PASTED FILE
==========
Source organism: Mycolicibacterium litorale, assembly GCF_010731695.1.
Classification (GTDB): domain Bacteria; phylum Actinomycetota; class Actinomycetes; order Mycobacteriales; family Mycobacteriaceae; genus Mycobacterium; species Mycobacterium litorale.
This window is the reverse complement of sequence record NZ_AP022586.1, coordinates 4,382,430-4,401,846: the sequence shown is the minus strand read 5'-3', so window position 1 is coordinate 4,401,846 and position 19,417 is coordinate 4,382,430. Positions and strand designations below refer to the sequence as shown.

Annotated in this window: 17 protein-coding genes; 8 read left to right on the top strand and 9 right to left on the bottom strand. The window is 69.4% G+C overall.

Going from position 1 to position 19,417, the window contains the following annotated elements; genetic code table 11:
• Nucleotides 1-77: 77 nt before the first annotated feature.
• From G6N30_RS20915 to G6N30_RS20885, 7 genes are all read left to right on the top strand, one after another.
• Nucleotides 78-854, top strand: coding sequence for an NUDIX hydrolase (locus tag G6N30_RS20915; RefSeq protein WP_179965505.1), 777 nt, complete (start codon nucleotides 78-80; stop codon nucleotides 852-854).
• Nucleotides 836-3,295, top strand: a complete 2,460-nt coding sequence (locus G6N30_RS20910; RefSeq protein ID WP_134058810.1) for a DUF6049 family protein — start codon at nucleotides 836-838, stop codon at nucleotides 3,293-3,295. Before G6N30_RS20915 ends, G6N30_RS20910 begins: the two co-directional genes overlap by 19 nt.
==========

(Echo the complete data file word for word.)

Source organism: Mycolicibacterium litorale, assembly GCF_010731695.1.
Classification (GTDB): domain Bacteria; phylum Actinomycetota; class Actinomycetes; order Mycobacteriales; family Mycobacteriaceae; genus Mycobacterium; species Mycobacterium litorale.
This window is the reverse complement of sequence record NZ_AP022586.1, coordinates 4,382,430-4,401,846: the sequence shown is the minus strand read 5'-3', so window position 1 is coordinate 4,401,846 and position 19,417 is coordinate 4,382,430. Positions and strand designations below refer to the sequence as shown.

Annotated in this window: 17 protein-coding genes; 8 read left to right on the top strand and 9 right to left on the bottom strand. The window is 69.4% G+C overall.

Going from position 1 to position 19,417, the window contains the following annotated elements; genetic code table 11:
• Nucleotides 1-77: 77 nt before the first annotated feature.
• From G6N30_RS20915 to G6N30_RS20885, 7 genes are all read left to right on the top strand, one after another.
• Nucleotides 78-854, top strand: coding sequence for an NUDIX hydrolase (locus tag G6N30_RS20915; RefSeq protein WP_179965505.1), 777 nt, complete (start codon nucleotides 78-80; stop codon nucleotides 852-854).
• Nucleotides 836-3,295, top strand: a complete 2,460-nt coding sequence (locus G6N30_RS20910; RefSeq protein ID WP_134058810.1) for a DUF6049 family protein — start codon at nucleotides 836-838, stop codon at nucleotides 3,293-3,295. Before G6N30_RS20915 ends, G6N30_RS20910 begins: the two co-directional genes overlap by 19 nt.